Following G13 (see also Section 4), we assume the ISM density n uniformly distributed between 1 and 30 cm− 3 and a typical value of the radiative efficiency η = 20%. Figure 2 shows the differential (main panel) and cumulative (inset) distribution of the time of the peak of the OA, t v, of the simulated population of GRBs seen off–axis (solid blue line). The OA emission peaks on average a few years after the GRB event.

Figure 2. Differential and cumulative (inset) distributions of the time when orphan afterglows peak (blue solid line) and of the duration of the orphan afterglow emission (red dashed line).

However, the relevant timescale for OA studies and detection (Section 5) is their duration because there is no starting reference time coincident with the GRB prompt emission (which is undetected for OA). The time when the OA emission starts to be visible t s, at a very low flux level, is when Γ = 1/sin(θview − θjet). Then the flux rises reaching a peak at t v and decays afterwards in the same way as it would if seen from an on–axis observer. In order to define a duration, we consider the difference between the time when the jet becomes non–relativisic t NR (i.e. when Γ = 1, e.g. Livio and Waxman 2000) and the time when the OA starts to be visible (t s). The OA duration distribution is shown by the dashed (red) histograms in Figure 2 (differential and cumulative in the main plot and inset, respectively). The duration of the OA emission is slightly smaller than the typical timescales corresponding to the peak of the same emission confirming that OA are slow transients.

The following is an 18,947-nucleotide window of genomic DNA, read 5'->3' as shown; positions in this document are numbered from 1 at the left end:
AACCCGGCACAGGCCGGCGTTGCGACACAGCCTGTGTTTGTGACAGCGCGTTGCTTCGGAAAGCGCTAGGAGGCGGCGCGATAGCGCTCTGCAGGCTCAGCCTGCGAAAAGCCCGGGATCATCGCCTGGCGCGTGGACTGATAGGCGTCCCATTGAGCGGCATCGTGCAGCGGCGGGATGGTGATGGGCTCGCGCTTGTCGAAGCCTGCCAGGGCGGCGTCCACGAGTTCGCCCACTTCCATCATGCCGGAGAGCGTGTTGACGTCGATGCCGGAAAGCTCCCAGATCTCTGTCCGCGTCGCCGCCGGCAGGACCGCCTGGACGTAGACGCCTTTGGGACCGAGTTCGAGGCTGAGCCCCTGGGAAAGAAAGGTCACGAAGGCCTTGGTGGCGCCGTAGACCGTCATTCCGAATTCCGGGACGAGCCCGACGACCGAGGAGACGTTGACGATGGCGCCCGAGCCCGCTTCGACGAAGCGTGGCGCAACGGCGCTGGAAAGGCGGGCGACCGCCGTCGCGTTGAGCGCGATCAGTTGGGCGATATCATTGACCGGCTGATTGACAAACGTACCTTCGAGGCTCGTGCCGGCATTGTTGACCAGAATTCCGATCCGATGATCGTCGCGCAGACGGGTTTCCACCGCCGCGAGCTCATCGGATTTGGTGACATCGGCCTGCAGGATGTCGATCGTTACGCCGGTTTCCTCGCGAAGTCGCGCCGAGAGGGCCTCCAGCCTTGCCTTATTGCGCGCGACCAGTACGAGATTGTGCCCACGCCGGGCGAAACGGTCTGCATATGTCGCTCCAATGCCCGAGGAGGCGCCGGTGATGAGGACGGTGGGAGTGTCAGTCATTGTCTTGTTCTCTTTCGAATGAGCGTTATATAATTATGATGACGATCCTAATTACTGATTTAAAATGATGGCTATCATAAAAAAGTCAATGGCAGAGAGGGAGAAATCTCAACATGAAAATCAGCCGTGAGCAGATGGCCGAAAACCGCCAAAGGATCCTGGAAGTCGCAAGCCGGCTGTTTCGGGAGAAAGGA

To characterise the flux distribution of OA we have coupled the population synthesis code (G13) with an emission model for the afterglow. We use the afterglow Hydrodynamic Emission (HE) code of van Eerten & MacFadyen (2012a, 2012b) obtaining a code (PSYCHE) which has already been used to study the radio emission properties of on–axis GRBs (Ghirlanda et al. 2013b). The HE code is based on a set of jet hydrodynamic 2D simulations that describes the evolution of the jet expansion into a constant density medium from the ultra–relativistic phase to the sub–relativistic one. This code assumes synchrotron emission with self absorption from a population of electrons accelerated at the shock front with a power law energy distribution with slope p. The fraction of the shock energy shared between electrons and magnetic field is parametried by the ε e and ε B parameters.

In addition to the GRB parameters (redshift z, jet opening angle θjet, viewing angle θview, isotropic equivalent kinetic energy E k) PSYCHE requires to set n, ε e and ε B . The values of these parameters will differ from burst to burst. Ghirlanda et al. (2013b) shows that with typical values of ε e = 2 × 10− 2 and ε B = 8 × 10− 3 and p = 2.5 (see also Ghisellini et al. 2009), PSYCHE can reproduce the radio flux distribution of the BAT6 Swift sample.

Through PSYCHE we can compute the flux density of the population of OA at typical characteristic frequencies: considering the current radio facilities, we choose three GHz frequencies (1.4, 5 and 8.4 GHz) and two MHz frequencies (200 and 600 MHz). Figure 3 shows the cumulative peak flux distribution of OA radio afterglows at these frequencies.